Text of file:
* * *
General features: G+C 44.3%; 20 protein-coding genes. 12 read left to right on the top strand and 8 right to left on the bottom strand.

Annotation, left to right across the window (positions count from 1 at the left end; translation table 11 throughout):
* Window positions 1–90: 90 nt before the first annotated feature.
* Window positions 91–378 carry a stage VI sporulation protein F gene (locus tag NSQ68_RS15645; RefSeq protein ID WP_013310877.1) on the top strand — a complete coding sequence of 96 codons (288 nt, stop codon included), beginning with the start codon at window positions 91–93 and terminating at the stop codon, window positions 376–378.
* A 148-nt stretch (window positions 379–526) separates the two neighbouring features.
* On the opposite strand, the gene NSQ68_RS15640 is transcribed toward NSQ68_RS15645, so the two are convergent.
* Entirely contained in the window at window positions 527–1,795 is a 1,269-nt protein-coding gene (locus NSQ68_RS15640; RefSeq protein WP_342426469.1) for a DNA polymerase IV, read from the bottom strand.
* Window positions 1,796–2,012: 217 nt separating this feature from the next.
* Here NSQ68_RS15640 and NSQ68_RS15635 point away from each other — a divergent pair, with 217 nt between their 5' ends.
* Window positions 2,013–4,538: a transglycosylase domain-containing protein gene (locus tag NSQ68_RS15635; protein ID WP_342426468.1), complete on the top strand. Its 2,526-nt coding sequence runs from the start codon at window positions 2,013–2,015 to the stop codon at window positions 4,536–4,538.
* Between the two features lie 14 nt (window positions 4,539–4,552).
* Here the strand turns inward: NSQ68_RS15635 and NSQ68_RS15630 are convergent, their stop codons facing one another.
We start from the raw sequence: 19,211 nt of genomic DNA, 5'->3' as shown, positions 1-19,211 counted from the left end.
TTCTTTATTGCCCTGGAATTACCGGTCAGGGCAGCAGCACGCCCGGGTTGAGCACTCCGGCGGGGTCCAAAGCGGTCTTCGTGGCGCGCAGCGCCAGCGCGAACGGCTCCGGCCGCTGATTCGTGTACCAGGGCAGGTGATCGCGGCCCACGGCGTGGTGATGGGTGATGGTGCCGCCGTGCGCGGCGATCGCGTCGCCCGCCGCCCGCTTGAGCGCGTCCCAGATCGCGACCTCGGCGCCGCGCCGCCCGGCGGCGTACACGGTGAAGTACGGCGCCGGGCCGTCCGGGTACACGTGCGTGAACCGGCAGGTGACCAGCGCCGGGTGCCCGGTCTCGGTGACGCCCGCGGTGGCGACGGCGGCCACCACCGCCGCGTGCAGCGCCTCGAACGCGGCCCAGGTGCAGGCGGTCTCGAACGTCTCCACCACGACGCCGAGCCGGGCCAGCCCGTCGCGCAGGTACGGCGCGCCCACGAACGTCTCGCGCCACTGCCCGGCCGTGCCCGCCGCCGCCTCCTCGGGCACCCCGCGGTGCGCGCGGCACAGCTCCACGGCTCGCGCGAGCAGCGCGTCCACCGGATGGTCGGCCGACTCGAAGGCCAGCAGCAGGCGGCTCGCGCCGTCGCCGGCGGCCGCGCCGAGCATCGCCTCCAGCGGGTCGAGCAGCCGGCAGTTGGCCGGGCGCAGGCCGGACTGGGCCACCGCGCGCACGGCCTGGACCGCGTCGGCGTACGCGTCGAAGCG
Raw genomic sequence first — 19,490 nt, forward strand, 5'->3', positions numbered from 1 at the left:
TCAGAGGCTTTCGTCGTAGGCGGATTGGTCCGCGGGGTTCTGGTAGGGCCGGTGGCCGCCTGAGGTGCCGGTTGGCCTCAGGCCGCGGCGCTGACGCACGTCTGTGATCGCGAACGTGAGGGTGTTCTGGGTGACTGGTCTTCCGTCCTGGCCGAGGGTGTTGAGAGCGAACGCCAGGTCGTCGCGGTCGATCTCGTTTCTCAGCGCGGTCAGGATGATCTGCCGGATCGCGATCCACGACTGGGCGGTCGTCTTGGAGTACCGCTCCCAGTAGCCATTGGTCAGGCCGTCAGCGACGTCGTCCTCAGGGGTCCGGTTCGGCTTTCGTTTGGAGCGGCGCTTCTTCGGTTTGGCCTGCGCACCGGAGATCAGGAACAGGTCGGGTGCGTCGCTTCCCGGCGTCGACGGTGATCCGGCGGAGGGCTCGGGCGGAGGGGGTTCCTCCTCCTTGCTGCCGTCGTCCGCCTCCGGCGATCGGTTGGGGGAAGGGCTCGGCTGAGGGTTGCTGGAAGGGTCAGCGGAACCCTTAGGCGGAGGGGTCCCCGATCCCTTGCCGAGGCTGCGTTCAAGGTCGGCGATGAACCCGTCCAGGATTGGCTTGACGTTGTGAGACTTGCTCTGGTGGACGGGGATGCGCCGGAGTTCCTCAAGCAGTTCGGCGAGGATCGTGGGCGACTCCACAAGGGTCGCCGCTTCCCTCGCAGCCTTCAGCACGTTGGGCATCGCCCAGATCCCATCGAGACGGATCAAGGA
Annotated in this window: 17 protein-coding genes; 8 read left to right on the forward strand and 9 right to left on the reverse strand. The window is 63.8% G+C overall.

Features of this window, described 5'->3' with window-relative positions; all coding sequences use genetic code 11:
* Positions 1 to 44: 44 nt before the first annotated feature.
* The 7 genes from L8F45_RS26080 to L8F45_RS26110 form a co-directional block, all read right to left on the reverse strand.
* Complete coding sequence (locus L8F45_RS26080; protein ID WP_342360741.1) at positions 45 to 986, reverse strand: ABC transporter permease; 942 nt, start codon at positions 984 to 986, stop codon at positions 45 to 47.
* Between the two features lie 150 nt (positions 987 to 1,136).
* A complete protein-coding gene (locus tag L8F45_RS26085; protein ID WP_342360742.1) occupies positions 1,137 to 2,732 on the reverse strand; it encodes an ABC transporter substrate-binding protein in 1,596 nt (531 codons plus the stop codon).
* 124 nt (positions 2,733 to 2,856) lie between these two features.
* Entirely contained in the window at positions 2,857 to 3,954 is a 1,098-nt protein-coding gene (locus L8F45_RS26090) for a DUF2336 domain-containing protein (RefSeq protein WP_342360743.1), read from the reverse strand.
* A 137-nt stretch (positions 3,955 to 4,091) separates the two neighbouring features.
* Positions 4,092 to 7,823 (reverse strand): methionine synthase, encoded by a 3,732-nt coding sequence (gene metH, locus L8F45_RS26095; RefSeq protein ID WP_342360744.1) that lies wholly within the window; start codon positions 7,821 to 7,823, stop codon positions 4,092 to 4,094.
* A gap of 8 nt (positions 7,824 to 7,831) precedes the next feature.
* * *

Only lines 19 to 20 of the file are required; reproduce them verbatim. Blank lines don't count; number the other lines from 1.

* Positions 1 to 44: 44 nt before the first annotated feature.
* The 7 genes from L8F45_RS26080 to L8F45_RS26110 form a co-directional block, all read right to left on the reverse strand.